Coffin Point Community Praise House, South Carolina

St. Helena Island, Beaufort County

Coffin Point Community Praise House. The roots of praise or “prays” houses are tied to enslaved people building small places of worship on or near the plantation where they labored. They were kept small because enslavers feared large gatherings. (If you look at police response towards Black Lives Matter protests and the insurrectionists, then you know that fear continues today.) This praise house was built in 1900 and rebuilt in 1950. It is still used occasionally by the Coffin Point community.

A view through the front window

Talbird Cemetery, South Carolina

Hilton Head, Beaufort County
A view of Skull Creek

Talbird/Tabor/Talbot Cemetery is the largest Gullah cemetery on Hilton Head Island. On one side are condos and the other is Skull Creek. The cemetery’s founding is in the 1800s, but the exact date is not known. The Mount Calvary Missionary Baptist Church tends to the cemetery that experienced significant damage during Hurricane Matthew.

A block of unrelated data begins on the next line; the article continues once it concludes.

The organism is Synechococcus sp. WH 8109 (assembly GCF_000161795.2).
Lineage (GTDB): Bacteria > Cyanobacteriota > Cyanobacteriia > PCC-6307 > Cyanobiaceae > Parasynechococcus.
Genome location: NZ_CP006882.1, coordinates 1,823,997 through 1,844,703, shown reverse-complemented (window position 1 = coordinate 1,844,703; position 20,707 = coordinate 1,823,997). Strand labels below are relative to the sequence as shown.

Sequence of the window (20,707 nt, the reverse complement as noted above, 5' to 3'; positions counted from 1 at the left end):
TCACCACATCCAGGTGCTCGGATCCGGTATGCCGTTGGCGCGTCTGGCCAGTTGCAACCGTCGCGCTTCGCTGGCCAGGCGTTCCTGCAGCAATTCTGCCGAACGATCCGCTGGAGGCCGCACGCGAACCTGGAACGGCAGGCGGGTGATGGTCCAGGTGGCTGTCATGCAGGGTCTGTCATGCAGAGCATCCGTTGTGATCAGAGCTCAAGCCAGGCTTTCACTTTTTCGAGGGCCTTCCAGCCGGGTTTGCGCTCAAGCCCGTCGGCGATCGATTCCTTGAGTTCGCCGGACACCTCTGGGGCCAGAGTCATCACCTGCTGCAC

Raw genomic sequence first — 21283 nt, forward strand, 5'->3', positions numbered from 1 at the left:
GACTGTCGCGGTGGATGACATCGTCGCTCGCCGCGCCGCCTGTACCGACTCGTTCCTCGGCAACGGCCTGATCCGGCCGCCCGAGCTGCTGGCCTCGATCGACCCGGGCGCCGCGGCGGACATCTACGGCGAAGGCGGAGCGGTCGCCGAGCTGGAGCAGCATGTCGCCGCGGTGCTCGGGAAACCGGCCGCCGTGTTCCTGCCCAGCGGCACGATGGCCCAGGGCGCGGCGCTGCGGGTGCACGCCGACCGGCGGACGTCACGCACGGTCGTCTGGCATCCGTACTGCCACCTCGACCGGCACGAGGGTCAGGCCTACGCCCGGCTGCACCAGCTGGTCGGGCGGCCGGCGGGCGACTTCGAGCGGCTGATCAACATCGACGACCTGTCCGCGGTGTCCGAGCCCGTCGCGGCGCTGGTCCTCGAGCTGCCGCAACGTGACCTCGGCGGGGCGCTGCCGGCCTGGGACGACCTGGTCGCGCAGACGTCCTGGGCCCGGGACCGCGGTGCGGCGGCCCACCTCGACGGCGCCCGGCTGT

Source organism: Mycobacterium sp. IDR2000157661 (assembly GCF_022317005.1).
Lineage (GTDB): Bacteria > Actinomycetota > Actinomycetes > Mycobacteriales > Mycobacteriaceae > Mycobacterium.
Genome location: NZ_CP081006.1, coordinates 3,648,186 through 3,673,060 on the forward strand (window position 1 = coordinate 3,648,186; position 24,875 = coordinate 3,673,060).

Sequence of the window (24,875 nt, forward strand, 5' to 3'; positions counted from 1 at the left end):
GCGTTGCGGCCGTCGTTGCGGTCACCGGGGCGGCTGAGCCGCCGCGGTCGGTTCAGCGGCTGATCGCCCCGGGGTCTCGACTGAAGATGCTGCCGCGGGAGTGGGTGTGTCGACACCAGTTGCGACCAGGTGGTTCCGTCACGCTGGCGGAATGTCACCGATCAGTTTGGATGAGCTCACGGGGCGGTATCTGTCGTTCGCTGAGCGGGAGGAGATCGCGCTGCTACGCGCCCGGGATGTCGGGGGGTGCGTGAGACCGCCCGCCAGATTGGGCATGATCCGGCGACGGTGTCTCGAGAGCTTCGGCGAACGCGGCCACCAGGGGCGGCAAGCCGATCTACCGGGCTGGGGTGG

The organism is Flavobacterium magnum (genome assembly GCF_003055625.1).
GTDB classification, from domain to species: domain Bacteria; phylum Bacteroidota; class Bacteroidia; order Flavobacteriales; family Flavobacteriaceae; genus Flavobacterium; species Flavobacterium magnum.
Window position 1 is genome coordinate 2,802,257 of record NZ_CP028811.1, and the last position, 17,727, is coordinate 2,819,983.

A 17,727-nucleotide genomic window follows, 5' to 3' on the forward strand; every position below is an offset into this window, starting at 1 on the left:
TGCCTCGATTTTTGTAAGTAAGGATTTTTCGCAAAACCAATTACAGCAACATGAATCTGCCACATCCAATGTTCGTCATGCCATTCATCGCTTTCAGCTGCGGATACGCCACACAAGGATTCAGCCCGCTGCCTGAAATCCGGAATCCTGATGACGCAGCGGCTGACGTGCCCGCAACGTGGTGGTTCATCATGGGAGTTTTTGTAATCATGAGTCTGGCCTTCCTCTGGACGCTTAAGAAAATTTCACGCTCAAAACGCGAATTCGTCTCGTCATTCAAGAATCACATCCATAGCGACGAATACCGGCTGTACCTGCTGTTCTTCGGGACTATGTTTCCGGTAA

Katie Miller, 1854-1935. This is one of several crosses like this in the cemetery and other cemeteries on the island. This marker was damaged during Hurricane Matthew.
Corporal Worden White fought as part of the United States Colored Infantry in the Civil War.
Josephine Jones
Rosemary Greene, 1944-1948
Mary Jane Bryan, 1893-1936
Reverend I. S. Green, founder of Second Corinthian Baptist Church in New York City
Ida Jones, 1895-1921 “Softly and tenderly Jesus is colling.”

Drayton Cemetery, South Carolina

Hilton Head Island, Beaufort County

Mitchelville was the first town built for newly freedmen and women in 1862 after Hilton Head fell to Union troops in 1861. The town was named for Union general, Ormsby Mitchel, who set up this town with roads, churches, and homes.

Drayton Cemetery is another Gullah Cemetery connects directly to those original freed men and women, as it is believed this cemetery started before the start of the Civil War.

It features several markers of members of the United States Colored Infantry.

It is cared for by the congregation at St. James Baptist Church.

Based on her age, Louisa Small experienced slavery, the Civil War, Reconstruction, and the retaliation against Reconstruction.
An interesting funeral wreath